The New York Giants knew what they were doing when they selected former LSU wide receiver Odell Beckham Jr. with the 12th pick of the first round in the 2014 draft. Even though he missed a few games because of an injury, he still produced well enough to earn Offensive Rookie of the Year honors.
An argument could be made that the Giants were getting away with highway robbery by only paying him $1.89 million last season ($420,000 base salary and $1.47 million of prorated signing bonus). Many players, making much more than Beckham, have produced a lot less than his 91 receptions, 1305 yards, and 12 touchdowns. So it should come as no surprise that he thinks NFL players should be paid more.
During a recent interview with the Huffington Post, Beckham had this to say when asked what he would change about the NFL:
"I think that we should make more money, personally," Beckham said.
Prior to the last collective bargaining agreement, he would have been making a lot more money, but thanks to the rookie wage scale that was put in place to protect the owners from draft busts, he will have to wait until his second contract to break the bank.
Beckham was heavily criticized for his comments. Many people took him as not being appreciative of the opportunity he has, and to be just a little bit greedy. With Victor Cruz expected to come back and be better than ever this season, Beckham's numbers are likely to take a big hit.
After hearing the wave of criticism, he clarified his comments by stating that he was not talking about himself, but the players as a whole.
"It's just the careers are shorter. There's injuries that you have after you leave the game, brain injuries, whatever it is, nerve injuries. And it's just something that I feel as if there's no way someone who — even if they did their three or four years in the league — should have to worry about money for the rest of their lives."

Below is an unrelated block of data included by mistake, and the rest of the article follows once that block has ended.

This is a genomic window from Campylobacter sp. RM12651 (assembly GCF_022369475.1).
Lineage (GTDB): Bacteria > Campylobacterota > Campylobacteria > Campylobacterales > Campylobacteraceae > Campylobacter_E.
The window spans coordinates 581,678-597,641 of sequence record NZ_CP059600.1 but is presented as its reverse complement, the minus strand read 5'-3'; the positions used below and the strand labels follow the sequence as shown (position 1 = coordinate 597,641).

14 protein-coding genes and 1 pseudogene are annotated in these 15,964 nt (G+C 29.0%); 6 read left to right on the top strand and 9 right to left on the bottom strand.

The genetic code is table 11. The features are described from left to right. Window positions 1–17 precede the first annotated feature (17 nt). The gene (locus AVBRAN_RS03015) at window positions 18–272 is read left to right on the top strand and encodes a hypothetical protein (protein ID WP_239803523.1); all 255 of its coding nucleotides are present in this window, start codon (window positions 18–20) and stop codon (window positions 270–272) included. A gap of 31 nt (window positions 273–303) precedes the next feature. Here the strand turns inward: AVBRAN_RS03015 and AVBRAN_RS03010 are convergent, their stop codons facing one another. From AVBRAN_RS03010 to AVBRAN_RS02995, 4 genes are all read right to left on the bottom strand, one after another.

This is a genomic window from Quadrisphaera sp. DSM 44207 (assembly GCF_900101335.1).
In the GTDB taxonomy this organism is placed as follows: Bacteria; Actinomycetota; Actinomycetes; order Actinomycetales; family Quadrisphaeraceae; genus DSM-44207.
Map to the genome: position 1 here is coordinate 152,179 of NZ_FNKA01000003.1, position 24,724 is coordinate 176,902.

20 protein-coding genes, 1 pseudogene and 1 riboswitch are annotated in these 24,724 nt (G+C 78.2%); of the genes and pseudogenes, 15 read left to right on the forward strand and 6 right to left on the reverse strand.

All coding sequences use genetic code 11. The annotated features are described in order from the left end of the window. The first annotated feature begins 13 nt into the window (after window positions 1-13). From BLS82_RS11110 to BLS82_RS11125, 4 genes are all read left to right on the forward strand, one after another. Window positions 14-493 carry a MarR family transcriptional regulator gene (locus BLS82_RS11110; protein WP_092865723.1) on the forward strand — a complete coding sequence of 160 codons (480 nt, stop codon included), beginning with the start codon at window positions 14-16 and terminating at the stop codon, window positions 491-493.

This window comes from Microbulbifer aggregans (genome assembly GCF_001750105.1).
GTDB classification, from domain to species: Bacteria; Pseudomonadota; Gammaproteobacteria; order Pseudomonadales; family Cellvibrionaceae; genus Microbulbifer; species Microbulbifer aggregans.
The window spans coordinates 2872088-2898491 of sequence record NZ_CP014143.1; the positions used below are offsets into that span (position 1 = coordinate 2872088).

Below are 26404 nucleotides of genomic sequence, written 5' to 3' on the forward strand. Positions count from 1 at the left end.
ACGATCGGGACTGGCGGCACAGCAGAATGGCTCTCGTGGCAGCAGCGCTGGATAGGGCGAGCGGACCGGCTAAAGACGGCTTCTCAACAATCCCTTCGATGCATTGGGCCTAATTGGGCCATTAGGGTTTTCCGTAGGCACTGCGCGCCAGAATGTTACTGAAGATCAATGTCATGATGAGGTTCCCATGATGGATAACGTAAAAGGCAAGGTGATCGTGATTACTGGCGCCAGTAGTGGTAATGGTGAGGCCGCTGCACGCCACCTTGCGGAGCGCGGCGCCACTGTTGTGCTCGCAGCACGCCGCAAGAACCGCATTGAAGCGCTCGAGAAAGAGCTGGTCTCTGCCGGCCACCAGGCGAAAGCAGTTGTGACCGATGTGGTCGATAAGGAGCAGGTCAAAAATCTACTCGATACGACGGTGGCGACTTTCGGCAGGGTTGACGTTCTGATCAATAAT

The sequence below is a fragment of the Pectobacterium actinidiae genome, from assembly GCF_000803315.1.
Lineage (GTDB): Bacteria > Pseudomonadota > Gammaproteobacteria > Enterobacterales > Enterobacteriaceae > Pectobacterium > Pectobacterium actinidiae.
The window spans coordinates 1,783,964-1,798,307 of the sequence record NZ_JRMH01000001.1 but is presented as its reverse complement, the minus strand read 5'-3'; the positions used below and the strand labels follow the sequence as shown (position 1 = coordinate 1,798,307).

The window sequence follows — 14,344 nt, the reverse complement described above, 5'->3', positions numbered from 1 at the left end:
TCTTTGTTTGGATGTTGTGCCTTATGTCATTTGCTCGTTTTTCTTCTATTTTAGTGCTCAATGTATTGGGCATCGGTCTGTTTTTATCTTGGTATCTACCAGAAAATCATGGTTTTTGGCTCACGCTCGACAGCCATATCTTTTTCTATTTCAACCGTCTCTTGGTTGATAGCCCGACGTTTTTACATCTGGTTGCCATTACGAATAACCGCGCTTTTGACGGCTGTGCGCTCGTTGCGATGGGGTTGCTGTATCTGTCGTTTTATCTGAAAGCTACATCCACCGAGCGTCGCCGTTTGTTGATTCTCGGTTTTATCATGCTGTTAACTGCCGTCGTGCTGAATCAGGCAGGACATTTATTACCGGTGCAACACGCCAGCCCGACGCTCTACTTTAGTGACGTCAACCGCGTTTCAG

He's got a point. The average length of an NFL career has been just 3.3 years with kicker and punters lasting the longest (4.87 years) and running backs the shortest (2.57 years). The punishment that the bodies of most players take is intense, often resulting in symptoms that affect the quality of life and earning potential long after they are done playing football.
The $1 billion concussion settlement is meant to help take care of some of those players, but what about the guys that can't walk up a flight of stairs because their knees are so bad? What about the guys that can't lift anything overhead because of a shoulder injury?
Many would argue that if players are smart with their money, they won't have to worry about medical bills after they are done playing. Besides, the last CBA included $1 billion in benefits for retired players. Of that money, $620 million will be added to a "Legacy Fund" to increase pensions for players who retired before 1993 (and before the money made in the NFL became ridiculous).
So, does that mean the players should not make more than they do? Is Beckham speaking out of turn? Should the players make more?
Absolutely. The current revenue break down has the owners taking home 53 percent of the estimated $9 billion in annual revenue, and the players just 47 percent. Owners don't have to use up all of their salary cap room, either.
At the least, league revenue should be split 50-50 between the players and owners. An argument could be made that some allowances should be made to allow guys like Beckham to make more via performance incentives. That way, if an injury does bring an early end to the promising career of a quality player like Beckham, he can get paid while he still has the chance.